Reval reflects a depressed market

SPECTRUM/Realtor Andrea Swiedler leafs through her information in front of a recwntly sold home on Forest Drive in New Milford. Feb. 17, 2011.
SPECTRUM/Realtor Andrea Swiedler leafs through her information in front of a recwntly sold home on Forest Drive in New Milford. Feb. 17, 2011.Carol Kaliff

Matt and Doreen McNally of New Milford were disheartened when they received their new property assessment.

The value of their three-bedroom, ranch house in the northeastern section of town had plummeted.

Homes in their neighborhood, built in the 1980s, were assessed from a bit less than $200,000 to about $205,000 in 2005.

Today, that assessment ranges from $175,000 to $185,000.

Generally, the value of homes has gone up during revaluations required by state law every 10 years.

This year is different, reflective of a weak housing market, real estate agents say.

Though many homeowners may be shocked to see the decline, there could be a benefit of correspondingly lower taxes.

However, there's no guarantee.

Matt McNally is a police lieutenant in Danbury. Doreen McNally works in the accounting department at Neeltran Corp. in New Milford. They have three children from middle school to college age.

The couple also saw the value decline on the Willow Springs condominium rental property they bought in 2005.

Doreen McNally said they expected that decrease -- the condo is now assessed at $99,680, down from about $112,000.

They did not expect the lessened assessment of the house they bought in 1992.

"It is very unsettling,'' Doreen McNally said.

There is an upside, however.

The depressed value of the home could mean a lower tax bill this year. The assessment is 70 percent of market value.

The McNallys and other homeowners will not know the exact amount of taxes they must pay until the town and school budget referendum in May, and the final mill rate is determined.

New Milford's revaluation process showed a general decline in value across the town.

Vision Appraisal Technology of Northboro, Mass., inspected 12,000 properties, 8,500 of them single-family homes.

Single-family home values decreased by an average of 8 percent; commercial properties declined 2 percent; vacant land value decreased 18 percent; apartments and condominiums fell 4 percent; and industrial property fell 2 percent, according to revaluation records.

Mayor Pat Murphy has proposed a $91.3 million town and school budget, an increase of about 1 percent.

That amount would increase the mill rate from 22.7 to 24.63, or 8.5 percent, to compensate for a $4 million, or 6 percent, decrease in the grand list.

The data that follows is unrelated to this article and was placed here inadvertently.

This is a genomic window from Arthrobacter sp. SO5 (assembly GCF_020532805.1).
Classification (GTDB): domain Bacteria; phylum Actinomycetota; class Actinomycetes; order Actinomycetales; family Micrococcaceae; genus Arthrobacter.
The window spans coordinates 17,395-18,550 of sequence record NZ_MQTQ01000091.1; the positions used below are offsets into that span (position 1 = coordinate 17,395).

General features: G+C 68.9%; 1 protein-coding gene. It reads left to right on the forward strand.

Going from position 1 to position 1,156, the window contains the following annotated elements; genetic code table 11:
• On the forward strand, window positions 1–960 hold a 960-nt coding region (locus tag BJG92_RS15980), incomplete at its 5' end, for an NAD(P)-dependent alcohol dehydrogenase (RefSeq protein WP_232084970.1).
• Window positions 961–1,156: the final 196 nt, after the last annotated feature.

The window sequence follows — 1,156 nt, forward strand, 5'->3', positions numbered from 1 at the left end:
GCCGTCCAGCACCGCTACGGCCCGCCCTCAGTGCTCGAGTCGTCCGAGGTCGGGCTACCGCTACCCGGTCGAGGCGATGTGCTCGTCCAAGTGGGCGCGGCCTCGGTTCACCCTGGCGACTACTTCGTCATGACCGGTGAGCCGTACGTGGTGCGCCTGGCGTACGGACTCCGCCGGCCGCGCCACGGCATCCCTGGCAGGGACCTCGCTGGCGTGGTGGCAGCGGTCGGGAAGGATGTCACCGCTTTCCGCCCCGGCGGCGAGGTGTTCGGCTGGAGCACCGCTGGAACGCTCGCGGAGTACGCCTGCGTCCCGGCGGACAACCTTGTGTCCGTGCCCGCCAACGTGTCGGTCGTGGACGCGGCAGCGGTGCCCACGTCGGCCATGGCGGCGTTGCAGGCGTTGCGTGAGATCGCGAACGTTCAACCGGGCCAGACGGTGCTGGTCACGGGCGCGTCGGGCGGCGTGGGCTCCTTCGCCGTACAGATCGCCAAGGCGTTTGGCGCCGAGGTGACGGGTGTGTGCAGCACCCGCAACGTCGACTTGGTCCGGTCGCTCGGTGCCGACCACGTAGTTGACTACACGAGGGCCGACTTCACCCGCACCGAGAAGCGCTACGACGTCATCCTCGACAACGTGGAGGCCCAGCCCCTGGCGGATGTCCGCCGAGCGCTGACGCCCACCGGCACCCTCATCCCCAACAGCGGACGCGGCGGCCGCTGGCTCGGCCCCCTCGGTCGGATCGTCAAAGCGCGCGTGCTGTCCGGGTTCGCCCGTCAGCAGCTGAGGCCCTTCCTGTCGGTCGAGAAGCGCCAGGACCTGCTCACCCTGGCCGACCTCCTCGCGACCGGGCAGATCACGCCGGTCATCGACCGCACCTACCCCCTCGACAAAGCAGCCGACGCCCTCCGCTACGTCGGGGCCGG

The grand list is the value of real estate, motor vehicle and personal property.

In 2010, the grand list was $2.93 billion, as compared with $3.124 billion in 2005.

Town tax assessor Kathy Conway explained revaluation is a state-mandated process for all municipalities.

In 2005, the town underwent a statistical revaluation to document new properties and market values.

The 2010 appraisal was the 10-year version, which required inspection of all 12,000 properties in town, including 8,500 residential properties, commercial properties and other personal property and land.

The revaluation cost $67,000.

Ms. Conway said this 10-year revaluation is an anomaly because it did not result in higher property values.

New Milford's revaluation reflects economic trends tainting the real estate market in every town and city in the state, as well as across the nation, said Vision Appraisal's vice president, David Arnold.

Ms. Conway said she has not had many complaints so far, but it is still early. Tax bills are mailed in July.

She said the town has to collect money to pay for services, such as schools and police officers.

Andrea Swiedler, a Prudential Adams Realtor, said she believes the revaluation has been relatively positive, because it helps buyers and sellers be realistic about the market.

In the not-so-distant past, she said, many houses sold at inflated prices.

"Now the numbers are real,'' Ms. Swiedler said.

Ray Jankowski, the town's finance director for more than 20 years, said revaluation is all about making sure assessments are fair for all taxpayers.

"In my time here," he said, "we've always gone up in values during revaluation.

It's a different view. But I don't think anyone is really surprised that values are less.''

To better understand the revaluation process, visit the town's website at www.newmilford.org.